More than 16,000 students attend the event at the premier institute
It was a near-stampede situation but for different reasons. The young students did not vie for a glimpse of a film star or a cricketer but jostled to explore the exciting world of science.
As the premier institute, Centre for Cellular and Molecular Biology (CCMB), opened its gates for the young minds to peep into the latest research activities as part of the ‘Open Day’ on Friday, its campus burst at its seams with more than 16,000 students from different schools. The students were not only from the city schools but also came from other districts and neighbouring States as well.
Igniting young minds
While some students were bowled over by the electron microscopes and advanced machinery in the labs, others were furiously jotting down the information provided on flexi-boards and posters.
Various exhibits showcased during the day did give the fertile minds enough food for thought, and at the end of the day, they were left rooting for more. “We loved this opportunity and want to come back again,” was the unanimous answer.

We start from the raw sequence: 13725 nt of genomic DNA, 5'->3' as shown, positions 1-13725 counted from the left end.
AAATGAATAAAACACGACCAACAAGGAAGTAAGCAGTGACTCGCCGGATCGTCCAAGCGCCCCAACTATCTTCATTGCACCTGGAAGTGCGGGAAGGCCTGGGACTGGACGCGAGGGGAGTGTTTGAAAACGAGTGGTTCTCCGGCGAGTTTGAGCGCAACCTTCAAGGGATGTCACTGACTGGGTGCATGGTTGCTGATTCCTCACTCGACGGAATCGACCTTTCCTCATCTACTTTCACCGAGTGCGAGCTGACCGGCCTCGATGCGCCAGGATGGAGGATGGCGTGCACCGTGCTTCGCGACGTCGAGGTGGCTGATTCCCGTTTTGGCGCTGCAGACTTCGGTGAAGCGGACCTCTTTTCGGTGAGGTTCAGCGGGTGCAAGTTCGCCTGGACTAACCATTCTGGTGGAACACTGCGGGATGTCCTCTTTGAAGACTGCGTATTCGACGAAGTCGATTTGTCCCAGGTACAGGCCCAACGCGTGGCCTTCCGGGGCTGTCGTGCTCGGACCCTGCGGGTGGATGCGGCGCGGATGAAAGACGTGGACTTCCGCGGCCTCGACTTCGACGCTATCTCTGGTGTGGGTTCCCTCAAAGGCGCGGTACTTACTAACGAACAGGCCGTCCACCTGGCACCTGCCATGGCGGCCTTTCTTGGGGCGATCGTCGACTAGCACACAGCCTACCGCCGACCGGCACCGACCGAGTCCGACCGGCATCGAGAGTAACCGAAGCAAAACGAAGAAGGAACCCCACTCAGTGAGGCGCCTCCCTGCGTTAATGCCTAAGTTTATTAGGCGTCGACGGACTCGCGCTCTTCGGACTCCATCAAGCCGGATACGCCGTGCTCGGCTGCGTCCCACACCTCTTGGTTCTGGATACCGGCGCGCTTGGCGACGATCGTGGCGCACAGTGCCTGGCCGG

“The main objective of organising ‘Open Day’ is to ignite young brains. Many of them do not know about the opportunities available in the fields of pure sciences and research.
These visits are designed to give them glimpses of such avenues,” Director of CCMB Ch. Mohan Rao said.
The ‘Open Day’ initiative was successful in this endeavour. “Many Ph.D. students, who joined our campus recently, admit that their interest in pure sciences and research was kindled during one such visit to CCMB,” he explained.
“We can consider our effort to be successful even if just one per cent of these 16,000 children take up pure sciences as their career,” Dr.Rao added. Apart from the ‘Open Day’ initiative, CCMB also allows smaller groups of students to visit its campus on other days.
The students got glimpses of various ongoing research projects at CCMB such as DNA fingerprinting, nano-technology, new developments in Sona Masuri rice varieties and cancer research on Zebra fish.
Over 170 Ph.D. students and 80 scientists from CCMB participated in the day-long event.